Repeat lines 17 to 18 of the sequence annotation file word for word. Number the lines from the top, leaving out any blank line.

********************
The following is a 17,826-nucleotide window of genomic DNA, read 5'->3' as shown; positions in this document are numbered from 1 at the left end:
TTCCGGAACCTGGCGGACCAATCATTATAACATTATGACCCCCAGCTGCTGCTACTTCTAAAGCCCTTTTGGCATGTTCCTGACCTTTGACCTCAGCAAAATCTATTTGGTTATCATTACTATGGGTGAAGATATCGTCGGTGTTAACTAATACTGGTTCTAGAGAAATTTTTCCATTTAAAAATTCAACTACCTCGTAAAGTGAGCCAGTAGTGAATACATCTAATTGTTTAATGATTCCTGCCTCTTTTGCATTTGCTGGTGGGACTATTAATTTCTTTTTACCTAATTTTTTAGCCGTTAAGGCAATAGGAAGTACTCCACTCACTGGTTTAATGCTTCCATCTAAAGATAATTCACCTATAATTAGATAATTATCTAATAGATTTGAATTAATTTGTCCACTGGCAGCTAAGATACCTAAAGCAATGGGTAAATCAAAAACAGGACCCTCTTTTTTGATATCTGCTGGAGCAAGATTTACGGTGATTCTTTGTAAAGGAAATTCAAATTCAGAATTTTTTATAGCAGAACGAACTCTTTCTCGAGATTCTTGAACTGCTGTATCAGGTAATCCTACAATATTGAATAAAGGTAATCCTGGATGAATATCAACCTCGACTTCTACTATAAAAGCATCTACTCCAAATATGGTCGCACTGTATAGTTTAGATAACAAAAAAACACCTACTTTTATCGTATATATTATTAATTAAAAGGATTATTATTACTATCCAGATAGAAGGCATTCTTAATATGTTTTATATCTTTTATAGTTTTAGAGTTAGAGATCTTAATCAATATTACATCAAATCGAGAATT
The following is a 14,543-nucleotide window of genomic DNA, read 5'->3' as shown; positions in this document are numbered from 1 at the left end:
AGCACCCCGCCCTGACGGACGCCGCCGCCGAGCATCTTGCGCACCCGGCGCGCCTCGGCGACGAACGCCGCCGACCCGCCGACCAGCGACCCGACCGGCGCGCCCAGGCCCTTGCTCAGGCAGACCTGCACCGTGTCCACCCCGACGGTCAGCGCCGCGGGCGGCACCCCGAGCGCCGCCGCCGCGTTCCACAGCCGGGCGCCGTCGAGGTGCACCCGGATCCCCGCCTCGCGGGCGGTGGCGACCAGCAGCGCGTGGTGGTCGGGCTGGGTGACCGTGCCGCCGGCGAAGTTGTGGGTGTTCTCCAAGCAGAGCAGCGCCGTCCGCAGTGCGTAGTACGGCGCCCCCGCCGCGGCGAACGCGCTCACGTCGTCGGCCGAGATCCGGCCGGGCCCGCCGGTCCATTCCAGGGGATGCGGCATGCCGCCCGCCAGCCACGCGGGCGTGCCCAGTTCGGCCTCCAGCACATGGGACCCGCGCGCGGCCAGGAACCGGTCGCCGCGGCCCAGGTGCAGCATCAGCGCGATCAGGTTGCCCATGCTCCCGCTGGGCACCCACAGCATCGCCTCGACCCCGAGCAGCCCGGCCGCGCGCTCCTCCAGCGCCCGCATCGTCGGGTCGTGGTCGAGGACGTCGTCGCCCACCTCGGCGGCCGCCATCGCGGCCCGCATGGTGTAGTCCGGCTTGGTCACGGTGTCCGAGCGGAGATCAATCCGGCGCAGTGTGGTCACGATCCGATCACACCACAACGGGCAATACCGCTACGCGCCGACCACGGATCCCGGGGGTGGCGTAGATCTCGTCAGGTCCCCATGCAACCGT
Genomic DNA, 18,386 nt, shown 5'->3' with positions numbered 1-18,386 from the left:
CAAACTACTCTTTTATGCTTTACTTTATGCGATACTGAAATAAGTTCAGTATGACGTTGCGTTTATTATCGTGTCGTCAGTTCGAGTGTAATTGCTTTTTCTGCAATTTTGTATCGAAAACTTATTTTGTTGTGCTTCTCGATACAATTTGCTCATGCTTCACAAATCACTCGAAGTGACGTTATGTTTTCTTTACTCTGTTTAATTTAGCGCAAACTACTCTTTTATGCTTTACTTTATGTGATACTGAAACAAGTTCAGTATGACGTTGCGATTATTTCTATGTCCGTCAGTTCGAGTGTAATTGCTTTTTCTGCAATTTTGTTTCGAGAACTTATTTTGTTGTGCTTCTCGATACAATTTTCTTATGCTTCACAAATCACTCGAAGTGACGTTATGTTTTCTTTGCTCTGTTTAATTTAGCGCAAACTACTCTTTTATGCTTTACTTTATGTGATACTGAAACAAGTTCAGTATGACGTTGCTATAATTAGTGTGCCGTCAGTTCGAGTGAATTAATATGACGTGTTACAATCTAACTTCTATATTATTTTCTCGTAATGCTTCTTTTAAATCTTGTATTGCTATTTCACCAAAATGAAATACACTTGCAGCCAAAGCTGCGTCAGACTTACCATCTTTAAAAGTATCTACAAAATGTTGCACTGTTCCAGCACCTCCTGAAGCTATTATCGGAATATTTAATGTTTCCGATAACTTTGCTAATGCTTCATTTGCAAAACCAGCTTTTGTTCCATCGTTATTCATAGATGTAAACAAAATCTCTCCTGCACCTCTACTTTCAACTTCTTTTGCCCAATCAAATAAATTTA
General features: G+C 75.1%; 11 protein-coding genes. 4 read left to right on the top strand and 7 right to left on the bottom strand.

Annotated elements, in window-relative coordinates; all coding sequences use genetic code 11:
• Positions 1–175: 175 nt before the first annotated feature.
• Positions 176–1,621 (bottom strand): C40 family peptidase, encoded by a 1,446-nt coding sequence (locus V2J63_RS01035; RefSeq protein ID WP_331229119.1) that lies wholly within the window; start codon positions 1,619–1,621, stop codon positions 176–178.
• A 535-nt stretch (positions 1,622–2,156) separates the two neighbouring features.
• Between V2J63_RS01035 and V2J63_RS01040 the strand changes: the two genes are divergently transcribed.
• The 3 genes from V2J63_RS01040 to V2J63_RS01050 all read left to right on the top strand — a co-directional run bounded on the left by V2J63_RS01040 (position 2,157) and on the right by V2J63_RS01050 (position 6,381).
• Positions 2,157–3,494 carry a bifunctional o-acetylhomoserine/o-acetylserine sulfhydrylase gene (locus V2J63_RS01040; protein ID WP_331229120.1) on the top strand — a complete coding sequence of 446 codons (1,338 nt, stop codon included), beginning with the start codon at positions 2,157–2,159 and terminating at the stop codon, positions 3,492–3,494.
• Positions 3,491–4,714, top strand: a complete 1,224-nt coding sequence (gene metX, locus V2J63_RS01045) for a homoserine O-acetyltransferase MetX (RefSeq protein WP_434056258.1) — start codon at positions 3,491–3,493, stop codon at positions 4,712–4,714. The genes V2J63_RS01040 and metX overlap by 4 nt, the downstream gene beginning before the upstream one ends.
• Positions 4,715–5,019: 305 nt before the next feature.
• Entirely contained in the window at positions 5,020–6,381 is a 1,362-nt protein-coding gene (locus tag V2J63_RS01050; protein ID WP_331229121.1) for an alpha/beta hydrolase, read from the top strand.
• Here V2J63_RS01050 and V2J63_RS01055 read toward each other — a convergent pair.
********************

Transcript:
• Entirely contained in the window at positions 5,020–6,381 is a 1,362-nt protein-coding gene (locus tag V2J63_RS01050; protein ID WP_331229121.1) for an alpha/beta hydrolase, read from the top strand.
• Here V2J63_RS01050 and V2J63_RS01055 read toward each other — a convergent pair.